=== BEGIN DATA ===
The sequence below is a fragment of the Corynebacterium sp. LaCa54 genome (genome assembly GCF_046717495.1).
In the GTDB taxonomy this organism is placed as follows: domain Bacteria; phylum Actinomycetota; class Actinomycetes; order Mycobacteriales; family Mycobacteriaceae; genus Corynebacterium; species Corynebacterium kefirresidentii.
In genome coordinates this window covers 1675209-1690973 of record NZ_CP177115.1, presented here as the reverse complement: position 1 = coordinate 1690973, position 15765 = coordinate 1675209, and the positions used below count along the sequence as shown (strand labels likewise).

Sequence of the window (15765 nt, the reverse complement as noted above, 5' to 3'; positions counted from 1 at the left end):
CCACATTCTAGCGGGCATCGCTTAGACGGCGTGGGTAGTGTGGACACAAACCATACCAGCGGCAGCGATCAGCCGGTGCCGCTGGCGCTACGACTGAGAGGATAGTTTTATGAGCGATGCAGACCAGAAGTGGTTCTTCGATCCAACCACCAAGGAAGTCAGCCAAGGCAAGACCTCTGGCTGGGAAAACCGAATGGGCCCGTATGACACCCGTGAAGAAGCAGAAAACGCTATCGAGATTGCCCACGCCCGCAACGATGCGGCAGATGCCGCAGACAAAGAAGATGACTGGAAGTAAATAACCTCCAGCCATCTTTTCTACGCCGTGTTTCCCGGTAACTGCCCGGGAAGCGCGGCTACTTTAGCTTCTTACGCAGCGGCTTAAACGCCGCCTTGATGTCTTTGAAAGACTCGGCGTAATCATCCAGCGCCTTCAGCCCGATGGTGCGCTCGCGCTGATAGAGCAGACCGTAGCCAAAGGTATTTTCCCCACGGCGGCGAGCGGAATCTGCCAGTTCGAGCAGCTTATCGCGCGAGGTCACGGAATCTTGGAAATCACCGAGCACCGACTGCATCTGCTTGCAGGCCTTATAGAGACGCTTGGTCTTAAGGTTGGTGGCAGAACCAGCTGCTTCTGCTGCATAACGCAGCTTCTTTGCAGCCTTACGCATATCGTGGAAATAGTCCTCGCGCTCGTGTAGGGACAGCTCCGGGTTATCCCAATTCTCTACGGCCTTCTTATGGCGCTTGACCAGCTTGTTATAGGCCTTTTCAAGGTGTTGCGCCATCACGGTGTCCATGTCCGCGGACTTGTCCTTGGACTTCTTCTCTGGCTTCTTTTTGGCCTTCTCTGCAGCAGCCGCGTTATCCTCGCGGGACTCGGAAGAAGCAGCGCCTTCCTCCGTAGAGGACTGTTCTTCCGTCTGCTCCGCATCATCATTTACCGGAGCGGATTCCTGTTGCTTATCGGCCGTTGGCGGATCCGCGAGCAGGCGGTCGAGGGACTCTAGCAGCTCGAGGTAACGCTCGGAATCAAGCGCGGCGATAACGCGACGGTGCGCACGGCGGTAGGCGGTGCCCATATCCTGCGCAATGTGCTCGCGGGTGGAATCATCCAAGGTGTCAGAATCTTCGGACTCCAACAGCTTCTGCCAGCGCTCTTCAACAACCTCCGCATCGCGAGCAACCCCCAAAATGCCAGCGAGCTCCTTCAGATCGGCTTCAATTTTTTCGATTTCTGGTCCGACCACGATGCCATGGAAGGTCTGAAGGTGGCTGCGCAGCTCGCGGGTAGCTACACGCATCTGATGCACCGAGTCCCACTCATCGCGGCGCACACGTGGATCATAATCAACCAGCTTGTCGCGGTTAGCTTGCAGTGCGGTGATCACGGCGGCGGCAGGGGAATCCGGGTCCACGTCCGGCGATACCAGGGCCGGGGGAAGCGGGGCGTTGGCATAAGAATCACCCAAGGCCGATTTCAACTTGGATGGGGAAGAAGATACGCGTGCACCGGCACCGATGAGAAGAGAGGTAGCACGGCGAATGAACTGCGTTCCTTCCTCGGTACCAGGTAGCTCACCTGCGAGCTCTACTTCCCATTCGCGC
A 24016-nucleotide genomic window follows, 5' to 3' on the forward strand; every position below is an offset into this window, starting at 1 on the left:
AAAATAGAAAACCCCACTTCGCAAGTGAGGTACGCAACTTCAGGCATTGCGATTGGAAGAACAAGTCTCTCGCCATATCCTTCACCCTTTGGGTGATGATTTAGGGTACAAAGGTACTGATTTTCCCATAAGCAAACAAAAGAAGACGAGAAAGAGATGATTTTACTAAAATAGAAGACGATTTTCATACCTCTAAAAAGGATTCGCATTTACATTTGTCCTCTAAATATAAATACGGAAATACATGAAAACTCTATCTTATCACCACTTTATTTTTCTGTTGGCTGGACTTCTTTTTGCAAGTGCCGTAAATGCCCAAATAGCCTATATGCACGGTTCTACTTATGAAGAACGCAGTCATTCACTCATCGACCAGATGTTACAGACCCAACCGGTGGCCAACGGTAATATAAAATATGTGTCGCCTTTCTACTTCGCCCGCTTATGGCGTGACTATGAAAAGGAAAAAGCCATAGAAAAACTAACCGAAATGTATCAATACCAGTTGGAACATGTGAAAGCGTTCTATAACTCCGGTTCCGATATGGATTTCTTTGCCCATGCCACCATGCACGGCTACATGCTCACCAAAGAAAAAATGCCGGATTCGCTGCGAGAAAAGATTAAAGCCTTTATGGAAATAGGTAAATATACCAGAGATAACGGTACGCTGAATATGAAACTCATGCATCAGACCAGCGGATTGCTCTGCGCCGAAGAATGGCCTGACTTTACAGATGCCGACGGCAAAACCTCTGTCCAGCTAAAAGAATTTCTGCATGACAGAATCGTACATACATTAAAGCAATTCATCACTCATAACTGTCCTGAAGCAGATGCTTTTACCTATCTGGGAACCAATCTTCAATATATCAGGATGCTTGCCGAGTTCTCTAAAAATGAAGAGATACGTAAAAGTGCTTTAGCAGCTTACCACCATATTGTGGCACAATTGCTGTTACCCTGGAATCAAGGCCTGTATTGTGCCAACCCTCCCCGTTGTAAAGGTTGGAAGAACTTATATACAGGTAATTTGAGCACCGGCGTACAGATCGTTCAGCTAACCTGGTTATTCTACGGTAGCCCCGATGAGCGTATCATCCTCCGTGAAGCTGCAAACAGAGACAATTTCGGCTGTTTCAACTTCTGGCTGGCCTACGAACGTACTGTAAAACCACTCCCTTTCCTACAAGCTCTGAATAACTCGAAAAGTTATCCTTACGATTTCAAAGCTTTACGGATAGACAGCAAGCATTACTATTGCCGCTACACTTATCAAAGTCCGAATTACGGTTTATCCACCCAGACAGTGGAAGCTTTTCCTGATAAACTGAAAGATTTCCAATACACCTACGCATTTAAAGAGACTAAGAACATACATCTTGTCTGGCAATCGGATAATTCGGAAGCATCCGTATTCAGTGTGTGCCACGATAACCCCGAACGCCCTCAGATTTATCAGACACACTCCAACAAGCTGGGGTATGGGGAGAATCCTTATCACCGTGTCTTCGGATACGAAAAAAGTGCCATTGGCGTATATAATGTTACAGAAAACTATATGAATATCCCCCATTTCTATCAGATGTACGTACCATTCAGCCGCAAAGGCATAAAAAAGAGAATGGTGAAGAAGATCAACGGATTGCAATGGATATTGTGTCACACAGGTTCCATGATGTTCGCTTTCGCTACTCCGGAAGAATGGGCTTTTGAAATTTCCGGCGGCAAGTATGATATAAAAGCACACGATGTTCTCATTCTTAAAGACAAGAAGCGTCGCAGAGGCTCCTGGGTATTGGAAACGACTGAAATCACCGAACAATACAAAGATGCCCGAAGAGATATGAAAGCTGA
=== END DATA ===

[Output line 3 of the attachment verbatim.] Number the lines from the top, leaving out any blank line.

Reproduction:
In genome coordinates this window covers 1675209-1690973 of record NZ_CP177115.1, presented here as the reverse complement: position 1 = coordinate 1690973, position 15765 = coordinate 1675209, and the positions used below count along the sequence as shown (strand labels likewise).